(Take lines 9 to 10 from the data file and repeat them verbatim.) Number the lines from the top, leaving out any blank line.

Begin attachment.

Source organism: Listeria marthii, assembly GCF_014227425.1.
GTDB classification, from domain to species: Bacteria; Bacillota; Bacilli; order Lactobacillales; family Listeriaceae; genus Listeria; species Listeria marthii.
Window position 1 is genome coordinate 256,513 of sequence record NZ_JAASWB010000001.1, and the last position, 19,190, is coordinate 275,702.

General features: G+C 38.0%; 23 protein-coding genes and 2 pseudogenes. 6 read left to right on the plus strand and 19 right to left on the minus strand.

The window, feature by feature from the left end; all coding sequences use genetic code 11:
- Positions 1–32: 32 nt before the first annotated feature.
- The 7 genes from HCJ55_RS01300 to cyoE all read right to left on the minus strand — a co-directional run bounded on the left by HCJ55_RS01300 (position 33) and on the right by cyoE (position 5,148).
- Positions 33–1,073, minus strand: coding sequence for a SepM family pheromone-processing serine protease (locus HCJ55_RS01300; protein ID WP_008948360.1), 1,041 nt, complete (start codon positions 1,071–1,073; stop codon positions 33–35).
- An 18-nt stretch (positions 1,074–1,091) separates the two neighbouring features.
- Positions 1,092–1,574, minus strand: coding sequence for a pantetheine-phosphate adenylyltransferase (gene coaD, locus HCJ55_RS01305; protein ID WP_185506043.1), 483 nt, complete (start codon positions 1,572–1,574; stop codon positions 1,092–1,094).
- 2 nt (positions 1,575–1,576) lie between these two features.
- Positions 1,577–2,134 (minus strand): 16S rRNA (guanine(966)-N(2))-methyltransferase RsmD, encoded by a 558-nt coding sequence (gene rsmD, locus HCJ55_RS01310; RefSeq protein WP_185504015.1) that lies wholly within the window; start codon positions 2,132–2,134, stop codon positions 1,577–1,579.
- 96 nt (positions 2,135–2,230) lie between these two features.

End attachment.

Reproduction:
- An 18-nt stretch (positions 1,074–1,091) separates the two neighbouring features.
- Positions 1,092–1,574, minus strand: coding sequence for a pantetheine-phosphate adenylyltransferase (gene coaD, locus HCJ55_RS01305; protein ID WP_185506043.1), 483 nt, complete (start codon positions 1,572–1,574; stop codon positions 1,092–1,094).